Plans fail for lack of counsel, but with many advisers they succeed. Proverbs 15:22
Everyone has to make a hard decision from time to time. Sometimes the weight of a decision kept me awake at night. I am not alone. I suspect you have been in the same position.
The next generation is no different. They are at the stage of life where they will be making lots of decisions, some small, but some that might be life changing.
Alternatively, they are frozen by a fear of failure. They don’t want to make a mistake, and given the number of choices that face them, they often make no decision, which is a decision in itself.
They are often persuaded by social media, which is like the blind leading the blind. Social media provides opinions based on the same emotional matrix of their generation. That is a recipe for disaster.
Due to extended adolescence where they don’t become adults until their late 20’s or later, they have deferred making hard decisions about relationships or careers.
Granted, not all decisions matter to the extent that you need to do critical thinking. But major decisions – life changing decisions – are ones that can get swept up into an emotional decision tree.
In my career, as a mentee developed experience, I stopped answering their questions which would make a decision for them. Instead, I would ask for their solution. I believed that if they did not have a solution (good or bad), they hadn’t thought through the issue enough.
This same approach is helpful for helping the next generation develop in their ability to think critically. I am cautious about providing my answer to solve their problem. Instead, I help them analyze their options. It’s their decision, after all, and I don’t have to live with the consequences.
Even small decisions can have a big impact, sometimes more than large ones. As Shawn Lovejoy notes, “We are one or two bad decisions away from destroying our life, and one or two good decisions away from turning our life around.”
On my recent Dude Ranch experience, I often asked the staff who were either millennials or Gen Z if they based their decisions on emotion, and they consistently said “Yes”.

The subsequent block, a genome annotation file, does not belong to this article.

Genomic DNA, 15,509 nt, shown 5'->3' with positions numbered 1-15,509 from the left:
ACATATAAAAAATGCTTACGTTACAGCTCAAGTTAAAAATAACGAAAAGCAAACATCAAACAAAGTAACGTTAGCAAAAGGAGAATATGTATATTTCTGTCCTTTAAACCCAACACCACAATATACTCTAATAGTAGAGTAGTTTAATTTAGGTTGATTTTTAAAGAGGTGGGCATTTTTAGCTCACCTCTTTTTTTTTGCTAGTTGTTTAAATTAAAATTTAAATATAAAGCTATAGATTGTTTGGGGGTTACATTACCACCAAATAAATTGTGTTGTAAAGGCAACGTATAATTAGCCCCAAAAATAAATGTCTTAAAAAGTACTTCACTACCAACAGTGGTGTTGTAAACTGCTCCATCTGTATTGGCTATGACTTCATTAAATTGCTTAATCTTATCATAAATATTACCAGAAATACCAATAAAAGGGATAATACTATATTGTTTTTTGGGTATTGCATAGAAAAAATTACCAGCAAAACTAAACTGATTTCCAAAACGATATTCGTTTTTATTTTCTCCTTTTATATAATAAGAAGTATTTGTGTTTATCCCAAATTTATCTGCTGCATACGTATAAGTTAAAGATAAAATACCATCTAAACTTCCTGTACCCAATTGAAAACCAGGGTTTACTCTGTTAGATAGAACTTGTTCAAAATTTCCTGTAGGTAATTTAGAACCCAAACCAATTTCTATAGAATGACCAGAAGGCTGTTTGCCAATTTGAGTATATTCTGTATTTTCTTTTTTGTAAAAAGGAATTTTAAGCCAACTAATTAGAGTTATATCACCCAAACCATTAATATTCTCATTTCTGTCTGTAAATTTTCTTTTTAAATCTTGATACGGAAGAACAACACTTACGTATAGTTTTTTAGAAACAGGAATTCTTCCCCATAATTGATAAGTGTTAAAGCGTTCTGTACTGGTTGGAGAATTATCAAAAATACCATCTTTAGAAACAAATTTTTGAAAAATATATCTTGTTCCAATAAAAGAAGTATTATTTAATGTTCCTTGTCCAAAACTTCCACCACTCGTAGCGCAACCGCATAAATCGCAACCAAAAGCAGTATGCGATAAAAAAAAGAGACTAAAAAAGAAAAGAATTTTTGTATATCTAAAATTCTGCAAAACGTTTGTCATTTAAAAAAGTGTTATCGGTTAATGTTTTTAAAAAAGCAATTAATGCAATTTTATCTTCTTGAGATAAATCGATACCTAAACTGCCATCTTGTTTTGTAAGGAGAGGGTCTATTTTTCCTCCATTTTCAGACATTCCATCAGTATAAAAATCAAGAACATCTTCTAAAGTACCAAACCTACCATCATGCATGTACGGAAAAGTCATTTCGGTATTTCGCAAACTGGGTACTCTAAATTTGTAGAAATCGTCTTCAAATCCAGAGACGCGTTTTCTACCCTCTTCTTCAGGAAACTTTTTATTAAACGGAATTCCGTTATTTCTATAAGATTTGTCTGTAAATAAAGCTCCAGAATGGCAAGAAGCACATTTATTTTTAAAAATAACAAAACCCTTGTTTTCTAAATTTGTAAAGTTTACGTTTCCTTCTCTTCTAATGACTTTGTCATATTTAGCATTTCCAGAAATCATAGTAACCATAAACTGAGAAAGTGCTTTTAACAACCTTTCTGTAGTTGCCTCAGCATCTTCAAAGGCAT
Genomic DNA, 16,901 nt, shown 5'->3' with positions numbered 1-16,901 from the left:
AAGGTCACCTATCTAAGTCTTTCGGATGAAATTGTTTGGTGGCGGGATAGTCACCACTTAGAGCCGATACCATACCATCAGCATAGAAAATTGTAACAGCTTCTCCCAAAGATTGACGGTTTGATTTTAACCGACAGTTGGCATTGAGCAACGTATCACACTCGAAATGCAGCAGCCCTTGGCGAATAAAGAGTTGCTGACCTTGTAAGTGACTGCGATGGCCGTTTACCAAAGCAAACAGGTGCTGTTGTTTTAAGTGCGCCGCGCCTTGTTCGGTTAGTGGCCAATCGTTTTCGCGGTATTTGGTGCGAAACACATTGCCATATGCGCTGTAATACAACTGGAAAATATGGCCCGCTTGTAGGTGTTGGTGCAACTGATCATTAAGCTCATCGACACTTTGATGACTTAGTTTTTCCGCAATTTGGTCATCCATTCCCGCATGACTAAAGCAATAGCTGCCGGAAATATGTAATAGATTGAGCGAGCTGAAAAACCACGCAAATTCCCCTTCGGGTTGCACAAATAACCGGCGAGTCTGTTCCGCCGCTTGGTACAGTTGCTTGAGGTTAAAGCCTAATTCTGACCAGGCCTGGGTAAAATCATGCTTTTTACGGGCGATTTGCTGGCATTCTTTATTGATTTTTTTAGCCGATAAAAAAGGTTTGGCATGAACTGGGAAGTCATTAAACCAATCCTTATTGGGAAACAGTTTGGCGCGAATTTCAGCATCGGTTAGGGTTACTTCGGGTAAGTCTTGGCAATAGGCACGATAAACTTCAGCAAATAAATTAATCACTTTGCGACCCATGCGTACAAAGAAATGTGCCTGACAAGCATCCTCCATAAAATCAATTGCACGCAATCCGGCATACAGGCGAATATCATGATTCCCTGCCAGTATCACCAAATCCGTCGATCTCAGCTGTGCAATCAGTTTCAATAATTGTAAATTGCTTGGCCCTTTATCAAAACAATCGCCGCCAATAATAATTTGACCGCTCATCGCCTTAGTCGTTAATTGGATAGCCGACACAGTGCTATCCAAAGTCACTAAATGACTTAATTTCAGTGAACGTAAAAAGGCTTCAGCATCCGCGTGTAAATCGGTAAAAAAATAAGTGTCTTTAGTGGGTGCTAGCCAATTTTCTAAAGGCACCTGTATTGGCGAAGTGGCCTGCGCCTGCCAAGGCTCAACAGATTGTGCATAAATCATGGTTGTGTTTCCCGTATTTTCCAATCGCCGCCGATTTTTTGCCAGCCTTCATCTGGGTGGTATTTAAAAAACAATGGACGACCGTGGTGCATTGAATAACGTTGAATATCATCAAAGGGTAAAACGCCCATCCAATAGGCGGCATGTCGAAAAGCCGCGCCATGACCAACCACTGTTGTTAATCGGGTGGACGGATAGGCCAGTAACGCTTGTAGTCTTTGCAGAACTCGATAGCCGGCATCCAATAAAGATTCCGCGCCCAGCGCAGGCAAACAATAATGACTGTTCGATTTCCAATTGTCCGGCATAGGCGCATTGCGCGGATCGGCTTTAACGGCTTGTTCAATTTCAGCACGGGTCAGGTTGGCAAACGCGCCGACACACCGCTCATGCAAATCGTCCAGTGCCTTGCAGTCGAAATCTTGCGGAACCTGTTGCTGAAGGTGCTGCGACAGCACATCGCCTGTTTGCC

Whether you like it or not, decisions will define you. The decisions you make today will end up being the stories of your life down the road.
So how do you make better decisions? I think it would be too easy to just say do some critical thinking for someone that has not advanced far in their ability to think critically.
A better way, as suggested by Shawn Lovejoy, is to adopt three habits which may aid anyone (not just leaders) to making better decisions.
The first habit is to seek out relationships with people who make good decisions. Turn to someone who has been successful in the area you are interested in. If it is about marriage, seek out someone who has had a successful one. The bottom line: find a mentor that can help you.
Don’t be shy: ask them questions like “What did you do when you were in my shoes?” They may not have the magic answer for you, but I am willing to bet they will advance your understanding of your decision, possibly from a vantage point you hadn’t considered.
The second habit is to be a personal advisor to yourself. This might be hard because you have to remove emotion from the equation. You need to ask yourself “What would I advise someone else in this position?” Alternatively, ask yourself “What would a great leader do in my circumstances?”
The last habit is to seek advice from the right people. You instinctively know who they are, and they probably aren’t your friends on social media who give such advice as “Go with your heart”.
Lovejoy says that he often asks the advice of 4 or 5 different people when making a large decision. He said he cannot even count the number of times that “this has saved my tail.”
Mentors are part of this equation. This is where you can reach out to someone who is ahead of you on the curve of where you want to go. In Japan, they call it Sensei, and the actual meaning of that word is “one who has gone before another.”
Mentors have been there and back. They probably have a T-shirt, too. For the next generation faced with a decision, the challenge is to take advantage of a mentor as a resource.
A mentors role is to help the mentee make the best decision possible given the known facts and circumstances. They can provide insights into issues they have encountered that the mentee may not have thought about or considered.
MENTOR TAKEAWAY: A mentor can be a valuable resource for a mentee to bounce problems off so they can be clear eyed when making a decision.
FURTHER STUDY: Shawn Lovejoy – 3 Habits that Make you a Better Decision Maker
WORSHIP: Listen to You Revive Me.
MentorLink:For more information about MentorLink, go to www.mentorlink.org.
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Photo is courtesy of Dan Rush and used by permission.